Chop (Miter) Saw vs. Cut-off Sled

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Forum topic by mdoleman posted 01-21-2016 03:32 PM 928 views 0 times favorited 18 replies Add to Favorites Watch
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39 posts in 860 days

01-21-2016 03:32 PM

Topic tags/keywords: table saw chop saw miter saw cut-off sled workshop space

I am putting-out a very general request for feedback, here, with the title of the thread being fairly self-explanatory…

I have a very small shop (converted, one-car, detached garage) in which space is a premium. I’ve been in the process of building some nice shop furniture, and was about to construct a nice cabinet/stand for my Bosch 12” compound miter/cut-off saw. But I stopped to think for a second, and am now wondering if that’s a good area to save on some space.

I have a really nice DeWalt table saw, and am wondering if I would be fine without the shop saw if I put my efforts into creating a couple nice cut-off sleds, and be rid of the miter saw. When I’m doing my cutting to size, I DO find that chop-saw to be quite convenient, of course. But I almost never use it as a proper “miter” saw, and I think I may have used the compound feature exactly one time. 99% of my cuts are either 90 or 45 degrees.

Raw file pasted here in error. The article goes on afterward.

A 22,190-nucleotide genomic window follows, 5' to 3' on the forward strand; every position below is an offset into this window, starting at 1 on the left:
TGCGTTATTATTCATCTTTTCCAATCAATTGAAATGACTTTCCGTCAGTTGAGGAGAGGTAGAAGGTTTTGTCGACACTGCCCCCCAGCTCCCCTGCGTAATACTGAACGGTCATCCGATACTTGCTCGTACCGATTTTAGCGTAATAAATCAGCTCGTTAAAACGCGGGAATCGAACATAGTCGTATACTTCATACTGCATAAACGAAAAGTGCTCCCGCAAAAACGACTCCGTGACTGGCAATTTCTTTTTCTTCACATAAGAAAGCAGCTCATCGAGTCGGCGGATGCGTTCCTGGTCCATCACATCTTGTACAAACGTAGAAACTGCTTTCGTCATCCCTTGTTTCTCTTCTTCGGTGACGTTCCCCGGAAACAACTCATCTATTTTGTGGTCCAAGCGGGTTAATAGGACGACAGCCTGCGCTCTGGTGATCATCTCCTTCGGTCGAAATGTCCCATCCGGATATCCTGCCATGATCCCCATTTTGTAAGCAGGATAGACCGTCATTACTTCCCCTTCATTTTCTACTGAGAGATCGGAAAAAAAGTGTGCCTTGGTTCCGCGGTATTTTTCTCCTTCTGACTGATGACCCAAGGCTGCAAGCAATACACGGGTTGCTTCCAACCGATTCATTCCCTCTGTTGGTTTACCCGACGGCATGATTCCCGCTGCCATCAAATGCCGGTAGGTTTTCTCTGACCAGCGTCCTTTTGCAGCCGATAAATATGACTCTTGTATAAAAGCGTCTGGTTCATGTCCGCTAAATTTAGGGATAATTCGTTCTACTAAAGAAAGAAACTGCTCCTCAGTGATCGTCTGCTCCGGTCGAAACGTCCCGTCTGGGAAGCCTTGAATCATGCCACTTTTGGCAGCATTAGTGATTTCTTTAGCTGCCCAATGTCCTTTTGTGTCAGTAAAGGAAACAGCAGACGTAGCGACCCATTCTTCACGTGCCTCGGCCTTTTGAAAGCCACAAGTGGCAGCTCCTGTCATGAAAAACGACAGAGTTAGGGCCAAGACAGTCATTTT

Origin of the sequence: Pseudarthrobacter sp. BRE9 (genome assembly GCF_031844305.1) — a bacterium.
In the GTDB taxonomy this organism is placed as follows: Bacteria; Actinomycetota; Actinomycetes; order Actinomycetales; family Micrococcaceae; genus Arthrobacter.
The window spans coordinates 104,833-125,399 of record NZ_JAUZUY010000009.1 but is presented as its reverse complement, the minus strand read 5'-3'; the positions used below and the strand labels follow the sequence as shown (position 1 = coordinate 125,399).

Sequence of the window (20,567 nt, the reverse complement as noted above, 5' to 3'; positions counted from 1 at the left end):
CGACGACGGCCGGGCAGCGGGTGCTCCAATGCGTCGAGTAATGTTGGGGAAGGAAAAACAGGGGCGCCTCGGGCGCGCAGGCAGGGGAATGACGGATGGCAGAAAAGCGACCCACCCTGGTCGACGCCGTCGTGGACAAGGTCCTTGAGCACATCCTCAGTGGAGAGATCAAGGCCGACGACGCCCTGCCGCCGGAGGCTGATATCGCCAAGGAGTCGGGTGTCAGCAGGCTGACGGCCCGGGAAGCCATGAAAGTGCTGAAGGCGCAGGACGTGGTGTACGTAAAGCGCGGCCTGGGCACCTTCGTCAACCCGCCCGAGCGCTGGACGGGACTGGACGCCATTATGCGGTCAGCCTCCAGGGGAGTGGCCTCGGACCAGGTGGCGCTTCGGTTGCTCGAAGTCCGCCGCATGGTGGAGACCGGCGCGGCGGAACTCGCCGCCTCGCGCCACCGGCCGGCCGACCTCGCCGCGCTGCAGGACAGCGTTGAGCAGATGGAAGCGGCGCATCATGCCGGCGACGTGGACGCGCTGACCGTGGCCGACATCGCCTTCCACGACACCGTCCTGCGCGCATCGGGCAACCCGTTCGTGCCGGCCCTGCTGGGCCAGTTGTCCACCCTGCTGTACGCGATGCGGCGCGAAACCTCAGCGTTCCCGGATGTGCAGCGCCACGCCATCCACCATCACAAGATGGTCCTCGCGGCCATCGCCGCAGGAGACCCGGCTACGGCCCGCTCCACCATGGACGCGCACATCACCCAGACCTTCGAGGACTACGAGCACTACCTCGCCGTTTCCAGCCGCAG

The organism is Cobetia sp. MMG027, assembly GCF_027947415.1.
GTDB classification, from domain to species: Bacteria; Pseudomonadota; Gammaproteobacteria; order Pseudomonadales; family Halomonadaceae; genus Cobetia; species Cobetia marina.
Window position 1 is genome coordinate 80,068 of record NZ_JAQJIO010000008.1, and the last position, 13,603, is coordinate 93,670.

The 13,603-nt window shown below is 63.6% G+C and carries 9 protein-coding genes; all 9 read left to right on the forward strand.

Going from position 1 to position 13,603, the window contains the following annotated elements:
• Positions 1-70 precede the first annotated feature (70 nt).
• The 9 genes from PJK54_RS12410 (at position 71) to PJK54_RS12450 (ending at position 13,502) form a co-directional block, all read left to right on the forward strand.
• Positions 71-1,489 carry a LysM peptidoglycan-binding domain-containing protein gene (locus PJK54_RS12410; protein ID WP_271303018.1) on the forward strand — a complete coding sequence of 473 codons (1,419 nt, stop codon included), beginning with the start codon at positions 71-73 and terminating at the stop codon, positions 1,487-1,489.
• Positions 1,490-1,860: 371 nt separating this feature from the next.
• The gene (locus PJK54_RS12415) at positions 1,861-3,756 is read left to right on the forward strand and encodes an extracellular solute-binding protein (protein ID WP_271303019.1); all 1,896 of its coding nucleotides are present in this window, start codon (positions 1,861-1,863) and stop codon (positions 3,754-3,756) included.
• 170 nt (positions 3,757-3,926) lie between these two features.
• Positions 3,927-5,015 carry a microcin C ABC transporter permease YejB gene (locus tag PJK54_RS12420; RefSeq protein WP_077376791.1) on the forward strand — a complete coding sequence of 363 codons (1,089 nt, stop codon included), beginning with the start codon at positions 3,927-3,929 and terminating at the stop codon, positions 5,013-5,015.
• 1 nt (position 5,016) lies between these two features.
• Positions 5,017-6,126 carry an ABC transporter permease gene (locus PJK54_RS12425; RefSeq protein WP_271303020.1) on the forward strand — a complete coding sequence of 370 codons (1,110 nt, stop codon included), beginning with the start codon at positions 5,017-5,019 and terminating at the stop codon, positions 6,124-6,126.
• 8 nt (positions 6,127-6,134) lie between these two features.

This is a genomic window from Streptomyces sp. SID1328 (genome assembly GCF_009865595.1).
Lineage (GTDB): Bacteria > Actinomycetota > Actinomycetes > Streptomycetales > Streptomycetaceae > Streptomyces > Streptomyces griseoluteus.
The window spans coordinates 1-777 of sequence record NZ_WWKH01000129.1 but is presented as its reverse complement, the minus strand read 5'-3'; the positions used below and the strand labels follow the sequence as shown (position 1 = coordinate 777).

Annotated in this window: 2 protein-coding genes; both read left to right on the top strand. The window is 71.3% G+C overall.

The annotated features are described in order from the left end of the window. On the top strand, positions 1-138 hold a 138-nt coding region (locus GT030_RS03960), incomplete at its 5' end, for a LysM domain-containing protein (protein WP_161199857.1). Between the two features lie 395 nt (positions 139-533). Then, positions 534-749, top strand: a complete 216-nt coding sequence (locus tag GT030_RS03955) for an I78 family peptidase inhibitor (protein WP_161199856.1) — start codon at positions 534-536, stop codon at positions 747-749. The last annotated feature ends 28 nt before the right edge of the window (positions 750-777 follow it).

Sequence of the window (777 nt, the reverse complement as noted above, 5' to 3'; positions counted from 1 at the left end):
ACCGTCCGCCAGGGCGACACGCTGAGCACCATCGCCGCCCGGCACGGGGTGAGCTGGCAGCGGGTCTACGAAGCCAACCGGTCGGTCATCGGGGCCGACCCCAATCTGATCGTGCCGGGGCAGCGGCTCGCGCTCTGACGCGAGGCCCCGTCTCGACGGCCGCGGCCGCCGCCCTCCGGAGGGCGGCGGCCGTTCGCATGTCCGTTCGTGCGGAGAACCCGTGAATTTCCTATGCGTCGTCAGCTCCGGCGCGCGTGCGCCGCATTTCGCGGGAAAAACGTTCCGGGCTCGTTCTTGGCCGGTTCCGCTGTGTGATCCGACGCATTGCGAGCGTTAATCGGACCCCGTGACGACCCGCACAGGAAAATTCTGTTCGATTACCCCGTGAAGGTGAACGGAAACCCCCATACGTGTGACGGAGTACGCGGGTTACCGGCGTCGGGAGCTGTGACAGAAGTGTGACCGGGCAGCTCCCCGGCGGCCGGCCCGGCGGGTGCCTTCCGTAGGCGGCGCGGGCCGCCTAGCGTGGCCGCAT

Question is, for folks that get by with just a table saw/cut-off sled, are you okay with it? Or do you wish you had a dedicated cross-cutting machine?

I already know that the “best” answer is to have both, since each can serve a specific purpose, for different needs. But I am looking to simplify and downsize, due to limited space. The chop-saw seems like the likeliest candidate to go, given that it is the one large-scale tool that really and truly does only one thing.


18 replies so far

View knotscott's profile


8011 posts in 3372 days

#1 posted 01-21-2016 03:37 PM

I only use my chop saw for very long pieces that are unwieldy on the TS. My TS is far more robust than my chop saw, and has a better chance of cutting accurately, so it gets the vast majority of crosscut jobs. A good miter gauge and/or sled is the key, and should yield excellent results for you. The CMS sits on a shelf unless I’m doing something like long molding or decking.

-- Happiness is like wetting your pants...everyone can see it, but only you can feel the warmth....

View WoodNSawdust's profile


1417 posts in 1173 days

#2 posted 01-21-2016 03:42 PM

I spent almost 20 years with only a table saw and sleds. Now I have both a table saw and miter saw.

IMHO if things are accuracy aligned a sled will be safer and produce a better cut. But, it is very hard by yourself to trim the end off of a eight foot long board. Yes you can setup a temporary support but I have found that sometimes in the middle of a crosscut the support will fail and then I am trying to support the entire weight of an 8/4 board with one hand.